Would it have done better in Kyiv? I have to say yes (but I don’t want to).
Here’s a prime example of the safe, sugary pop songs that dominate DMGP – and this one is actually about love and peace (I don’t know if Måns and Petra would approve or be appalled). I’m not normally a supporter of either cookie-cutter music or lame lyrics, but I have totally dug the vibe of Ida Una’s One since day one. The lyrics are the main drawback, because everything else is very Scandi-2017…and how about the insane singalong-ability of the chorus? It turns one word into ten syllables, making it a surefire hook without it being too simplistic. I was pretty convinced this track was going to Kyiv because it’s right up Denmark’s street, and I wouldn’t have minded that result since the song is right up my street too.
#5 | Places by Ulrikke (Norway)
NF result 4th, Melodi Grand Prix
Is it better than Grab The Moment? No, but it’s a close call.
Would it have done better in Kyiv? I think it would have finished just outside the top 10, so no.
I wouldn’t willingly swap Grab The Moment – one of my true ESC 2017 loves – for anything. But if I had to for some random reason, I’d have sent Ulrikke’s Places to Ukraine in a heartbeat. That’d be on the condition that Norway totally rethought the MGP staging of the song, which wasn’t nearly ‘tropical beach party WOOHOO’ enough. Places itself, though, is a JAM – a summer jam that I’m being forced to play in winter as I imagine being by the ocean. My buzzwords for this countdown have been ‘current’ and ‘catchy’, and I have to use them again to describe this because it has bucketloads of both. More so than Dansk MGP and Melodifestivalen, Norsk MGP tends to deliver on pop with a bit of edge, and pop that’s very now – not squeaky-clean, sugary or safe. Places is an excellent example of that, I reckon.
Watch the NF performance here.
#4 | Hold On by Nano (Sweden)
NF result 2nd, Melodifestivalen
Is it better than I Can’t Go On? In some ways, yes. In others, no.
Would it have done better in Kyiv? Nope – I think it would have done the same thing.
As you may or may not know (have I mentioned it often enough? I’m not sure…) I was in the audience for the Melfest final this year – and holy Herreys, it was amazing! I didn’t quite get the happy ending I was hoping for, however, as someone supporting Nano rather than Robin. Don’t get me wrong (Bengtsson lyrical pun intended), Sweden NEVER puts a foot wrong at Eurovision IMO (2009 excepted). But Hold On gets to me in a goosebumpy way that the perfectly-polished I Can’t Go On never did. Maybe it’s because it seems more authentic, or because it’s more dynamic and powerful. Or maybe it’s just a cracking song that appeals a teensy bit more to my tastes. Whatever the case, I can’t help being disappointed that Nano was Sweden’s choice to go to Eurovision, but got pipped at the post anyway.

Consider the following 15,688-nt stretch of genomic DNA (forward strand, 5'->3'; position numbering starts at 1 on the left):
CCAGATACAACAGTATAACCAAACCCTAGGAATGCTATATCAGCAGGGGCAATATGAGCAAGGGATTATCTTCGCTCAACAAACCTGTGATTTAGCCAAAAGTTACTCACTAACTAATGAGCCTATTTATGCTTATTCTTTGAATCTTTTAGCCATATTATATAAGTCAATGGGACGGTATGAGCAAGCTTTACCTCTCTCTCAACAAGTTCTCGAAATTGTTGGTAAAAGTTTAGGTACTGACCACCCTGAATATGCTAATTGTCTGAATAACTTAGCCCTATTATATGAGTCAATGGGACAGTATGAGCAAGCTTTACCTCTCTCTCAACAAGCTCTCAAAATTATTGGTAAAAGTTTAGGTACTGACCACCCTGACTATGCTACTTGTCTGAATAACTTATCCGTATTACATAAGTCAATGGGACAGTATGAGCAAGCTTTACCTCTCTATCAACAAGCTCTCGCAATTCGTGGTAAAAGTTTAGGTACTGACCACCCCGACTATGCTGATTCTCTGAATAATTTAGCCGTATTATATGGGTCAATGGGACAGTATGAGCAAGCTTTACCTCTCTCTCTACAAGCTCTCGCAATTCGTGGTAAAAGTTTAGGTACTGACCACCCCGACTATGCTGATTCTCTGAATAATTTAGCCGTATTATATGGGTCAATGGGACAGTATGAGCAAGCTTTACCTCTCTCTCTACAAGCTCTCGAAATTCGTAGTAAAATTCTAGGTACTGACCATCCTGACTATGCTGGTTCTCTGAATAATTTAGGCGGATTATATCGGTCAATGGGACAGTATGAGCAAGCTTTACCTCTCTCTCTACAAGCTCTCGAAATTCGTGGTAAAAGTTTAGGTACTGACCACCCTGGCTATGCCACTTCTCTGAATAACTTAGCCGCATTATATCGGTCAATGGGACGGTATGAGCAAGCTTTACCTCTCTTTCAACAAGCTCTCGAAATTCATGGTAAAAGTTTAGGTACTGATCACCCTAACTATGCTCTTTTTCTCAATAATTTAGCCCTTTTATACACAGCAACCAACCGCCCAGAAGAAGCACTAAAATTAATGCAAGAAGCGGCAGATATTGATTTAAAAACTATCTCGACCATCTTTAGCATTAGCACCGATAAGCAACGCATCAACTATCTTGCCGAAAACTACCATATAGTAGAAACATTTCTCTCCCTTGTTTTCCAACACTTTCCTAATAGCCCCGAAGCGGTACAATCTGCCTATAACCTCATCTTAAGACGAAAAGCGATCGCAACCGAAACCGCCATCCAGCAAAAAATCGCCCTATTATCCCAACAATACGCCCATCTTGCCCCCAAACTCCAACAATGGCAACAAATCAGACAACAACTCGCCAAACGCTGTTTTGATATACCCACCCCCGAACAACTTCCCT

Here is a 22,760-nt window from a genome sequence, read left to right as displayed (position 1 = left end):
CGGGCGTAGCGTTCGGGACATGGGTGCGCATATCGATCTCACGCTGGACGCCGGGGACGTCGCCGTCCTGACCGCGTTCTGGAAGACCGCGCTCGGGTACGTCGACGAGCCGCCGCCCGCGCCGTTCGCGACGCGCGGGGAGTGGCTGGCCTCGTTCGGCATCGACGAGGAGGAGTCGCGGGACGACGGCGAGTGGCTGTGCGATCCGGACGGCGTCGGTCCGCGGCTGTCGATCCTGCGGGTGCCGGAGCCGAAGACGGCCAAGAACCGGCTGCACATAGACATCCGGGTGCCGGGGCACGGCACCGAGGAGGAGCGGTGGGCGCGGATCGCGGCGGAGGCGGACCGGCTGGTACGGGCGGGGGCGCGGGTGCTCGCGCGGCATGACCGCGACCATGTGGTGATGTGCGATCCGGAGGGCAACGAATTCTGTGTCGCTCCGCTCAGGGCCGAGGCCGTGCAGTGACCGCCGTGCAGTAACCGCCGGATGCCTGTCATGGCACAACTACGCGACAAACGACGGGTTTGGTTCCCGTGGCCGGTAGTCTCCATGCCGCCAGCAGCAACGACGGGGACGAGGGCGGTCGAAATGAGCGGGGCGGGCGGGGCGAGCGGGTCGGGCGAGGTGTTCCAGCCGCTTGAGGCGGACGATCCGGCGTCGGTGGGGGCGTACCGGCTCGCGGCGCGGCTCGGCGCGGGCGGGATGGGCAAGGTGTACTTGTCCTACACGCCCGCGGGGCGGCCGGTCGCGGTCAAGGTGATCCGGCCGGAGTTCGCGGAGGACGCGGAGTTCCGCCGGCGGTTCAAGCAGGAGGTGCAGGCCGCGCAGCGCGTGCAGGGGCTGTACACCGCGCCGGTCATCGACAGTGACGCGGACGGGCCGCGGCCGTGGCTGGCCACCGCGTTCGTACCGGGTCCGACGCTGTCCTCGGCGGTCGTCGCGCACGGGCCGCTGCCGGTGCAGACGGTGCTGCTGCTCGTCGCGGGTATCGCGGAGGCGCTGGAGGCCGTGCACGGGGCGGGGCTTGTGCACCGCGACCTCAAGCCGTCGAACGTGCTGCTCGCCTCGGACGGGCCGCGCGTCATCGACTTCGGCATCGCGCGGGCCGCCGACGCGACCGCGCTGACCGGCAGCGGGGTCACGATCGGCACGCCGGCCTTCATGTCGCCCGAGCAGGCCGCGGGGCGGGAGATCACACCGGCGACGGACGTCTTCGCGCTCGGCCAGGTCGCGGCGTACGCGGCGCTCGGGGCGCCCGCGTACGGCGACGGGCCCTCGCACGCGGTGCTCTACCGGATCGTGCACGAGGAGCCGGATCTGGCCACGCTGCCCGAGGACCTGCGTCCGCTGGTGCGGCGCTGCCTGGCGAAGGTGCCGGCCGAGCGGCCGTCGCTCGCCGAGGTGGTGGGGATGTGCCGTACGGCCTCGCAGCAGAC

#3 | I Love You by Tayanna (Ukraine)
NF result 2nd, Vidbir
Is it better than Time? Absolutely.
Would it have done better in Kyiv? For sure, providing Tayanna’s throat was in full functioning order at the time.
There were a handful of massively missed opportunities during the 2017 selection season, and sadly, host country Ukraine was responsible for one of them. I can understand how it happened, though. The Ukrainian final was super strong, with Tayanna, Mélovin and Rozhden being my personal standouts – but Tayanna’s incredible power ballad (here I go again with the PB love) was the cream of the crop…prior to that final. Tragically, her vocal ability was compromised by some sort of illness when she needed it most, leading to a performance full of cringe-worthy moments. That’s not the performance above – I had to choose the video of Tayanna at her best since it helps me to daydream about how I Love You would have been one of the best and most wildly-applauded host entries of recent times. Oh, and how it would have given Ukraine a respectable result without forcing another fork-out of contest hosting funds.
#2 | Ouch! By LeKlein (Spain)
NF result 3rd, Objetivo Eurovisión
Is it better than Do It For Your Lover? Well, yeah. I’d say ‘What isn’t?’ but that would be unnecessarily cruel to Manel and also not technically true.
Would it have done better in Kyiv? You bet your butt it would have!
EPIC ERROR ALERT NO. 3!!! Call this a controversial call, but if Spain made any mistake at their NF this year (which they did, though when I say ‘Spain’ I mean the Objetivo judging panel) it wasn’t picking Manel over Mirela. It was leaving LeKlein in 3rd, which definitely made me say Ouch! She might not have been everybody’s cup of sangria, but I’m convinced Ouch! was the best option for Spain in 2017, and would have secured them a spot on the left side of the scoreboard (I can say that with authority because there’s no way of proving me wrong). This song is an anthem of rock-electro-pop proportions, with a sense of fun and a simple hook that would have been memorable in the Eurovision final for sure. Unless, that is, I’m the minority and everyone else would have seen an aggressive androgynous woman yelling at them down the camera for three minutes #possible.
Watch the NF performance here.
#1 | Deák by Spoon 21 (Hungary)
NF result DNQ (semi-final), A Dal
Is it better than Origo? It’s equally epic.
Would it have done better in Kyiv? No.